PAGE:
is considered a leading source of information on tropical forests by some of the world's top ecologists and conservationists. TROPICAL RAINFORESTS: Imperiled Riches—Threatened Rainforests
Wreathed Hornbill (Rhyticeros undulatus)
Wreathed Hornbill (Rhyticeros undulatus). Hornbills are important seed dispersers in many forests yet they are often targeted by hunters. Click image for more photos of hornbills. (Photo by R. Butler)


By Rhett Butler   |  Last updated July 27, 2012

Humans have long hunted wild game from forests, but over the past 50 years commercialization of killing has triggered a rapid increase in wildlife depletion. Hunting and poaching cause damage to the rainforest ecosystem by removing species key to the system's functioning. The loss of a certain single species can mean extinction for many others.

Hunting of seed dispersers and pollinators can influence the structure of a forest. According to research from Central Africa, heavy bushmeat hunting alters forest composition by favoring small-seeded trees over large-seeded, leading to lower tree diversity of trees that have big seeds.

number of animals killed regionally for the bushmeat trade: africa, asia, and the amazon
    Average wildlife harvesting rates of large mammals (>1 kilogram adult body mass) in tropical forests are about 6.0 animals per square kilometer per year in Southeast Asia (2 studies), 17.5 animals in Africa (2 studies), and 8.1 animals in Latin America (5 studies) according to data derived from J. Robinson and E. Bennett, Eds., Hunting for Sustainability in Tropical Forests (Columbia University Press, New York, 1999). Chart and photo of a young gorilla in Gabon by Rhett A. Butler.

    estimated global scale of the wildlife bushmeat trade--the number of animals killed annually for the bushmeat trade: africa, asia, and the amazon

    These rough estimates, showing that millions of animals are killed each year in Africa, Asia, and the Amazon for subsistence hunting and the bushmeat trade, are extrapolated from J. Robinson and E. Bennett (1999) data, forest cover figures from the U.N. Food and Agricultural Organization for 2005, and numbers in J. Robinson and K. Redford, Eds., Neotropical Wildlife Use and Conservation (University of Chicago Press, Chicago, IL, 1991);. The numbers include mammals, birds, and reptiles. Estimation, chart and photo of a red howler monkey in Colombia by Rhett A. Butler. Please note that these are only rudimentary estimates -- there are presently no reliable projections for the number of animals hunted each year.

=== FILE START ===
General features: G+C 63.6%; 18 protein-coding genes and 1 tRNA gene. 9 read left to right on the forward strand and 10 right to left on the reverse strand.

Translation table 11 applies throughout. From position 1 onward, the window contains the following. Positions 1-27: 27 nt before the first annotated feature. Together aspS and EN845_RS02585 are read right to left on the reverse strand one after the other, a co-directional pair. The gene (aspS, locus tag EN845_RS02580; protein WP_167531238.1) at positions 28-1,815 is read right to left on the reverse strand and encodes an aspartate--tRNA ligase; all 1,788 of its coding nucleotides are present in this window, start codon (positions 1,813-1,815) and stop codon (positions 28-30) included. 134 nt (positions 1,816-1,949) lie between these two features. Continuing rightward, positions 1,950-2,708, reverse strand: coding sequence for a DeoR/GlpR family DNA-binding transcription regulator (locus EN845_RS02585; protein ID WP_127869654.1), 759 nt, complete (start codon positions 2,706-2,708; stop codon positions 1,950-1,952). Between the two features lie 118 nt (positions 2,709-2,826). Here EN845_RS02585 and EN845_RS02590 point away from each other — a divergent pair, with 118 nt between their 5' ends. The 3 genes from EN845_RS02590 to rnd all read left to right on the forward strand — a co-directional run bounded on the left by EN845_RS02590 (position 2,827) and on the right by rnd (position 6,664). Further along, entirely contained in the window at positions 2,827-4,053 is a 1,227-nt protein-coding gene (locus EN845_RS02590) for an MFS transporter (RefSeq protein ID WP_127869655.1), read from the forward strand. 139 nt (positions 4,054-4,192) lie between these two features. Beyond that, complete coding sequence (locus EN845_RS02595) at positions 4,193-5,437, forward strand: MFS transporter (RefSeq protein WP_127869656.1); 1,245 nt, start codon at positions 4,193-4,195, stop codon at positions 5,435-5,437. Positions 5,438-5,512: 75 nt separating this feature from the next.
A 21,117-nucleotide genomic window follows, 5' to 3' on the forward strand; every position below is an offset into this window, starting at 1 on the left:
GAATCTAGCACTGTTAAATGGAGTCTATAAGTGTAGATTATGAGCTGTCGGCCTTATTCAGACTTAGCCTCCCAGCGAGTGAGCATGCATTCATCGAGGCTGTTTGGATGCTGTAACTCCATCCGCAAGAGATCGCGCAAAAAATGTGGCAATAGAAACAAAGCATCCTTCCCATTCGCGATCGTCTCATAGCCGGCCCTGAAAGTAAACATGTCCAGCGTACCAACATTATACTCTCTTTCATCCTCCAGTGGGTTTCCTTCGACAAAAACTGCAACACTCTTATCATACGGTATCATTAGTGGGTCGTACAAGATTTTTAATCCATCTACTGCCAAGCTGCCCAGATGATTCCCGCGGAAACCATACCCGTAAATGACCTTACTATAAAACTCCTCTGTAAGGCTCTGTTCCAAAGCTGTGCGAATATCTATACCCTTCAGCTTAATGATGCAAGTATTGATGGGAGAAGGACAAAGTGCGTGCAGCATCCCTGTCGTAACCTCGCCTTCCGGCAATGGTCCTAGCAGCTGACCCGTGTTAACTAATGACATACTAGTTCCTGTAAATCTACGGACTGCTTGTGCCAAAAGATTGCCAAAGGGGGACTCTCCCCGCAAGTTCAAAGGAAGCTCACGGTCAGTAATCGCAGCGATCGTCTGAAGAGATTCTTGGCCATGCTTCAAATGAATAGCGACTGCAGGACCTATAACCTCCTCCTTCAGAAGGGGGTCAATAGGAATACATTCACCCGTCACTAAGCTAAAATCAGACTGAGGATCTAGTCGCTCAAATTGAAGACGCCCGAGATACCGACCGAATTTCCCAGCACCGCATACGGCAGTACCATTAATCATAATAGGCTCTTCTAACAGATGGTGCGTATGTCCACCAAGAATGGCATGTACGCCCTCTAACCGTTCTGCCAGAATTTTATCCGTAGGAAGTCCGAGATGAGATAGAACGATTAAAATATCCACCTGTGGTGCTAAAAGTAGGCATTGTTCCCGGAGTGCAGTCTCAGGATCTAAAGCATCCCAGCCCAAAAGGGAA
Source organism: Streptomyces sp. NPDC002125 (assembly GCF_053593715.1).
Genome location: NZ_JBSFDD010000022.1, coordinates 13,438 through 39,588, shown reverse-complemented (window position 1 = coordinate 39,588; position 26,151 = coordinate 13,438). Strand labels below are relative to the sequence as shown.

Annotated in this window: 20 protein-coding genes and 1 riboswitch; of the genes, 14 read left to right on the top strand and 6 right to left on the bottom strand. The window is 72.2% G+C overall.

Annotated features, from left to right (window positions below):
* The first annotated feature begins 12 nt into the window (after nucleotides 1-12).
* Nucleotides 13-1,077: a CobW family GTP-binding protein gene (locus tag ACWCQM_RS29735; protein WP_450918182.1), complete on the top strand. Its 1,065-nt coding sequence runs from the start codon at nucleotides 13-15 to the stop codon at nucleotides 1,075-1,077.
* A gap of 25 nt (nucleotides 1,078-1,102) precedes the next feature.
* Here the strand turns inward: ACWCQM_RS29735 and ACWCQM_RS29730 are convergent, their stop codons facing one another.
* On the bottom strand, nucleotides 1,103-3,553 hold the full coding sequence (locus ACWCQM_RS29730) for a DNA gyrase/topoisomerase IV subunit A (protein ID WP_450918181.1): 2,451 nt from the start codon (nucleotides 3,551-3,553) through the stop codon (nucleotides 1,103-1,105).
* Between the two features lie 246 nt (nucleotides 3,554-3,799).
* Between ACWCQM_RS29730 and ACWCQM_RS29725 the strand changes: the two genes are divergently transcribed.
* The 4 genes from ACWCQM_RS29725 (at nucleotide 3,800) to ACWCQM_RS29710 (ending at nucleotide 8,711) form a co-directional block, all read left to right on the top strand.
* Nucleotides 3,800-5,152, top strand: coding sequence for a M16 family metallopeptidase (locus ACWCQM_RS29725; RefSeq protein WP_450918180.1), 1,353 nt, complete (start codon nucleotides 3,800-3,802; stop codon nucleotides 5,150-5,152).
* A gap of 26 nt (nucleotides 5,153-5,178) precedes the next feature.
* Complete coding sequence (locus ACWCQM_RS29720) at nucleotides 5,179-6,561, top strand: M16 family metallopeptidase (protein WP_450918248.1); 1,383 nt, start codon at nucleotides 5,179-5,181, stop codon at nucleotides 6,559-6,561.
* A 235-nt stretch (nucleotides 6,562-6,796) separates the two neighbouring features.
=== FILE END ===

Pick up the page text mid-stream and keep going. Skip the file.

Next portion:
The wildlife harvest takes a staggering number of animals: every year in the Brazilian Amazon alone, where 9.6 to 23.5 million mammals, birds, and reptiles are harvested. The annual harvest in the tropical forests of Africa may be 6-12 times that amount, since illegal poaching in Africa is rampant to provide meat for poor rural and urban dwellers.

In Asia, tiger populations have been dramatically reduced due to widespread habitat loss and Chinese demand for traditional medicinal products made from tiger parts. Endangered Sumatran elephants are increasingly poached for their ivory and could go extinct within 50 years at present hunting rates. In Indonesia, where there is a thriving black market for endangered wildlife, orangutans are suffering from both habitat loss and the illegal trapping of baby orangutans for the pet trade. Typically, mother orangutans are killed since they refuse to abandon their young.